Other Space-related LEGO sets

Lego Town "Space" Subthemes

Lego has produced four subthemes with space-related content for its Town and City themes - Launch Command, Space Port, City Space 2011, and City Space 2015. Each of these subthemes involves a realistic, Earth-based approach to space exploration. These subthemes are not considered to be official Lego Space themes.

Lego Mars

In addition to Lego Space and Lego Star Wars, Lego also released a third line of space-related lego sets. Earthlings and Martians. This line was originally released around to the public around a time of much curiosity about the red planet, and concept that primitive life that could possibly exist there. Life On Mars was the first one of three "humans and aliens" themes, featuring Lego Town astronauts and Martian aliens. The sets denote peaceful coexistence between the two species on the planet Mars. Mars Mission is the second theme to feature both humans and aliens and is a reboot of Life on Mars. Unlike Life on Mars, the aliens (a different breed of Martians) and humans were pitted against each other as children had been fond of doing with the original line. More can be found here.

Alien Conquest (2011)

Alien Conquest was released under the Lego City theme. It was released in May 2011, and is the first Lego City series with aliens to actually feature Lego City itself (on Earth). A new wave of aliens (possibly a new breed of Martians) begins attacking Earth. Multiple cities around the globe report massive abductions and UFOs in the night sky. The UFOs are finally identified as aliens in saucer-shaped space-craft, who are abducting humans for brainpower to power their spaceships, which bear distant resemblance to the Classic UFO line of Lego Space. Panic breaks out worldwide, and the Alien Defense Unit takes up the cause. Using their ubiquitous blue vehicles, they fight back against the aliens, stopping abductions in their tracks. See more here.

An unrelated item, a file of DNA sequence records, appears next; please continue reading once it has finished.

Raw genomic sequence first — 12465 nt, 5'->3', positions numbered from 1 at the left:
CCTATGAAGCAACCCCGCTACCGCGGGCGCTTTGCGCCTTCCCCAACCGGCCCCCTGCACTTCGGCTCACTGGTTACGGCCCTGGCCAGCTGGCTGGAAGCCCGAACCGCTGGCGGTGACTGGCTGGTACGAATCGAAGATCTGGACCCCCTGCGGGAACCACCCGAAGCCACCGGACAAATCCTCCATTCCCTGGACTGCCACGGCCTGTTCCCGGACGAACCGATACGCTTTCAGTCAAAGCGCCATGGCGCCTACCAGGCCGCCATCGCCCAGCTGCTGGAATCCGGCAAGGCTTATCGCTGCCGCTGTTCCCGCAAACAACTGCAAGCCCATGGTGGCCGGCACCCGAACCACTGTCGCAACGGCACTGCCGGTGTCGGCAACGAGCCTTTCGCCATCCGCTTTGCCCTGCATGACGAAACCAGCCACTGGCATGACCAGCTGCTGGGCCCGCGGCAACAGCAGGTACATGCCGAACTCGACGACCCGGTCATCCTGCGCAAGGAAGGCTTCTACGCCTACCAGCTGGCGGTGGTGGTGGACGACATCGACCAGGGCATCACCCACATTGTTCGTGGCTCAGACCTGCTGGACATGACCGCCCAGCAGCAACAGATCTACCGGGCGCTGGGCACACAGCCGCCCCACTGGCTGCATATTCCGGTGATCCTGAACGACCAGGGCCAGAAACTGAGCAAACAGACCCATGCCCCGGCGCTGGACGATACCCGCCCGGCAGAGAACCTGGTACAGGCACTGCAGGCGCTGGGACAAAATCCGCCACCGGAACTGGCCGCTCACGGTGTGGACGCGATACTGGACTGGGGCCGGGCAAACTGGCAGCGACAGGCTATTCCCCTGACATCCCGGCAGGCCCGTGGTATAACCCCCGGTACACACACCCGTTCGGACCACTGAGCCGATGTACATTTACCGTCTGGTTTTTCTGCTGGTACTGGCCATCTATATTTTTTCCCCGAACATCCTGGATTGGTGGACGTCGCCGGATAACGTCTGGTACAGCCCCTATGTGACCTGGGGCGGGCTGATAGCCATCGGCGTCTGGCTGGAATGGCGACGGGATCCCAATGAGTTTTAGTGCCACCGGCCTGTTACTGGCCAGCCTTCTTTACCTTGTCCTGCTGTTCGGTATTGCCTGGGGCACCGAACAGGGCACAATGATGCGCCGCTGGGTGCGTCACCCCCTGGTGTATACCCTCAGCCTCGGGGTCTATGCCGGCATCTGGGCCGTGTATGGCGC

2008 saw the release of two space sets through the LEGO Factory theme. Star Justice and Space Skulls were fan-designed sets released as special edition sets available only through LEGO.

LEGO Ideas (previously known as Lego Cuusoo), a program which allows users to submit their own ideas for commercial sets, has produced two sets related to real-life space efforts so far. Hayabusa is based on the spacecraft Hayabusa created by the Japanese Aerospace Exploration Agency (JAXA), and Mars Science Laboratory Curiosity Rover is based on Curiosity, a rover created by NASA currently exploring the surface of Mars. In addition, it has released one set based on the Classic Space Futuron line, the Exo Suit (set #21109), which includes two minifigures in a new green version of the Classic Space uniform.

In 2014, a set titled 'Benny's Spaceship, Spaceship, SPACESHIP!' (set #70816) was released as a tie-in to The Lego Movie, which featured many references to past Lego Space themes. The spaceship itself is highly reminiscent of Classic Space spaceships, with a predominantly blue and grey colour scheme. The pilot of the ship, Benny(voiced by Charlie Day) is a blue Classic Space minifigure with notable signs of wear and tear.


  1. ^ Institut National de l’Audiovisuel – "LEGO SYSTEM : JEU DE CONSTRUCTION GAMME".